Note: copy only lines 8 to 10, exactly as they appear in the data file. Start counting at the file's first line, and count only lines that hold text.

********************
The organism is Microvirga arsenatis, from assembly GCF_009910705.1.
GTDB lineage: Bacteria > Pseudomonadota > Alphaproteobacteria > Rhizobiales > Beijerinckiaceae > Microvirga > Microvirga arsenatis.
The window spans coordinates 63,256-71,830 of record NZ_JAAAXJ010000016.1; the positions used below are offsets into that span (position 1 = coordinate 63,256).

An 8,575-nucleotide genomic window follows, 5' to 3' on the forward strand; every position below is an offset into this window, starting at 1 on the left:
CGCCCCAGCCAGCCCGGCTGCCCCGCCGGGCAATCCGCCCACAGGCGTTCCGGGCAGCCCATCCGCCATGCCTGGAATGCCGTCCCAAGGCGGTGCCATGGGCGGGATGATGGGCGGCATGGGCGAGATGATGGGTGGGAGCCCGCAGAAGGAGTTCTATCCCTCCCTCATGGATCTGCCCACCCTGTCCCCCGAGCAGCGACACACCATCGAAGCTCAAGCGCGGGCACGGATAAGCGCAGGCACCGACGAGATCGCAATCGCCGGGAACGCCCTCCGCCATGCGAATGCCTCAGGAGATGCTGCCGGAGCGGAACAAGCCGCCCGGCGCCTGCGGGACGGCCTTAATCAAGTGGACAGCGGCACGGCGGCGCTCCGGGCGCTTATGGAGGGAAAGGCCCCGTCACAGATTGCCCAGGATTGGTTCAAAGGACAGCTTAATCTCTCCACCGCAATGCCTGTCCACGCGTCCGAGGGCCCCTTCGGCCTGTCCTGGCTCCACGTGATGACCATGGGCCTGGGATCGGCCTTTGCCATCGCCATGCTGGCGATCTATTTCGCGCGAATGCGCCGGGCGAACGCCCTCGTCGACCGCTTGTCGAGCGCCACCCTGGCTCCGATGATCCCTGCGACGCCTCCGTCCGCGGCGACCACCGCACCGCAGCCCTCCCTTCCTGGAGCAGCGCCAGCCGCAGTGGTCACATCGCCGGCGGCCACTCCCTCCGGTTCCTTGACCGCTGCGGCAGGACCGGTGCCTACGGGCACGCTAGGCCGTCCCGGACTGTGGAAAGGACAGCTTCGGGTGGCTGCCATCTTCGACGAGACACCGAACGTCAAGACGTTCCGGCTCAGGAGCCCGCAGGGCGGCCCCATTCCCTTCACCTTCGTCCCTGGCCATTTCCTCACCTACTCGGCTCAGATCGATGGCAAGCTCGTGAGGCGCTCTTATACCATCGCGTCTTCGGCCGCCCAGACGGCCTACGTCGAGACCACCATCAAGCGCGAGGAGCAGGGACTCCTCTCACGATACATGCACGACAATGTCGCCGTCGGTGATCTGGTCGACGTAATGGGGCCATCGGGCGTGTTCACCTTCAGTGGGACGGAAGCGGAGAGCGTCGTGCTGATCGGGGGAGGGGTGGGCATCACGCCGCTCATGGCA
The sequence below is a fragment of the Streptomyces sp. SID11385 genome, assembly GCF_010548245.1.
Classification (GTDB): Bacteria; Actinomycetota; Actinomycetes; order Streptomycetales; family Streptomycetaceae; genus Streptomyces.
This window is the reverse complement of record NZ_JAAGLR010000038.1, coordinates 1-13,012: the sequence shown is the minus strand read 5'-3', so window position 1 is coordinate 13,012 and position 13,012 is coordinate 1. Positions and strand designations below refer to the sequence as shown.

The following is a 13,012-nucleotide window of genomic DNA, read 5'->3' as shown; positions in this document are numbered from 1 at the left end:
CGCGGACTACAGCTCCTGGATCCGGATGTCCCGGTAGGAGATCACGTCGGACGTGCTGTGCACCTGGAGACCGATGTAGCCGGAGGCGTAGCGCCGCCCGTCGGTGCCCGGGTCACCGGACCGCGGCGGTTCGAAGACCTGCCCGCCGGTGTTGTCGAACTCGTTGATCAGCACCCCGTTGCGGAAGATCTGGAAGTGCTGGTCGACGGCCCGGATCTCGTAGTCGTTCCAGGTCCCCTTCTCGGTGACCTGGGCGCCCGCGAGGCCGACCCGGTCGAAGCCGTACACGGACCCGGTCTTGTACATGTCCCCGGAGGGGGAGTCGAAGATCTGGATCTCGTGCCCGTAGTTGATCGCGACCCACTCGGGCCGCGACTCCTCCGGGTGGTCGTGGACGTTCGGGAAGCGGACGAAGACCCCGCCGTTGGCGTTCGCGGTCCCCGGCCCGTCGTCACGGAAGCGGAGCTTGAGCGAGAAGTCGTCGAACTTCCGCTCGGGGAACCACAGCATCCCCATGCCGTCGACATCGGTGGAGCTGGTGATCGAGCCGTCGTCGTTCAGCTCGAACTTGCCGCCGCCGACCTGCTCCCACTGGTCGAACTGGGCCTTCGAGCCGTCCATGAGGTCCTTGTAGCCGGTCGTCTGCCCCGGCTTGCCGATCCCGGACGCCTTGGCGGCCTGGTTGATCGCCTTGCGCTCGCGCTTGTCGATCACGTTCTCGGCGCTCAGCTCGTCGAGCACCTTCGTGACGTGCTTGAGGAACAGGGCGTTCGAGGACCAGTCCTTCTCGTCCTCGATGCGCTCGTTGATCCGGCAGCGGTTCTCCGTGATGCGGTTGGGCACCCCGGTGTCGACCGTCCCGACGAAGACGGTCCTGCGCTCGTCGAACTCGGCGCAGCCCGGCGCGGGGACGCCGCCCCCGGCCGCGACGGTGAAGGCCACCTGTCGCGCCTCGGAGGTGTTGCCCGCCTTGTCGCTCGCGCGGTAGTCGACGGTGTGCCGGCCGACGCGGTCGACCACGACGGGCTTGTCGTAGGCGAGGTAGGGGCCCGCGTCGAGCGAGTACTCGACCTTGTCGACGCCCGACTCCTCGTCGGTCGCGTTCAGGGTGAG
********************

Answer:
This window is the reverse complement of record NZ_JAAGLR010000038.1, coordinates 1-13,012: the sequence shown is the minus strand read 5'-3', so window position 1 is coordinate 13,012 and position 13,012 is coordinate 1. Positions and strand designations below refer to the sequence as shown.

The following is a 13,012-nucleotide window of genomic DNA, read 5'->3' as shown; positions in this document are numbered from 1 at the left end:
CGCGGACTACAGCTCCTGGATCCGGATGTCCCGGTAGGAGATCACGTCGGACGTGCTGTGCACCTGGAGACCGATGTAGCCGGAGGCGTAGCGCCGCCCGTCGGTGCCCGGGTCACCGGACCGCGGCGGTTCGAAGACCTGCCCGCCGGTGTTGTCGAACTCGTTGATCAGCACCCCGTTGCGGAAGATCTGGAAGTGCTGGTCGACGGCCCGGATCTCGTAGTCGTTCCAGGTCCCCTTCTCGGTGACCTGGGCGCCCGCGAGGCCGACCCGGTCGAAGCCGTACACGGACCCGGTCTTGTACATGTCCCCGGAGGGGGAGTCGAAGATCTGGATCTCGTGCCCGTAGTTGATCGCGACCCACTCGGGCCGCGACTCCTCCGGGTGGTCGTGGACGTTCGGGAAGCGGACGAAGACCCCGCCGTTGGCGTTCGCGGTCCCCGGCCCGTCGTCACGGAAGCGGAGCTTGAGCGAGAAGTCGTCGAACTTCCGCTCGGGGAACCACAGCATCCCCATGCCGTCGACATCGGTGGAGCTGGTGATCGAGCCGTCGTCGTTCAGCTCGAACTTGCCGCCGCCGACCTGCTCCCACTGGTCGAACTGGGCCTTCGAGCCGTCCATGAGGTCCTTGTAGCCGGTCGTCTGCCCCGGCTTGCCGATCCCGGACGCCTTGGCGGCCTGGTTGATCGCCTTGCGCTCGCGCTTGTCGATCACGTTCTCGGCGCTCAGCTCGTCGAGCACCTTCGTGACGTGCTTGAGGAACAGGGCGTTCGAGGACCAGTCCTTCTCGTCCTCGATGCGCTCGTTGATCCGGCAGCGGTTCTCCGTGATGCGGTTGGGCACCCCGGTGTCGACCGTCCCGACGAAGACGGTCCTGCGCTCGTCGAACTCGGCGCAGCCCGGCGCGGGGACGCCGCCCCCGGCCGCGACGGTGAAGGCCACCTGTCGCGCCTCGGAGGTGTTGCCCGCCTTGTCGCTCGCGCGGTAGTCGACGGTGTGCCGGCCGACGCGGTCGACCACGACGGGCTTGTCGTAGGCGAGGTAGGGGCCCGCGTCGAGCGAGTACTCGACCTTGTCGACGCCCGACTCCTCGTCGGTCGCGTTCAGGGTGAG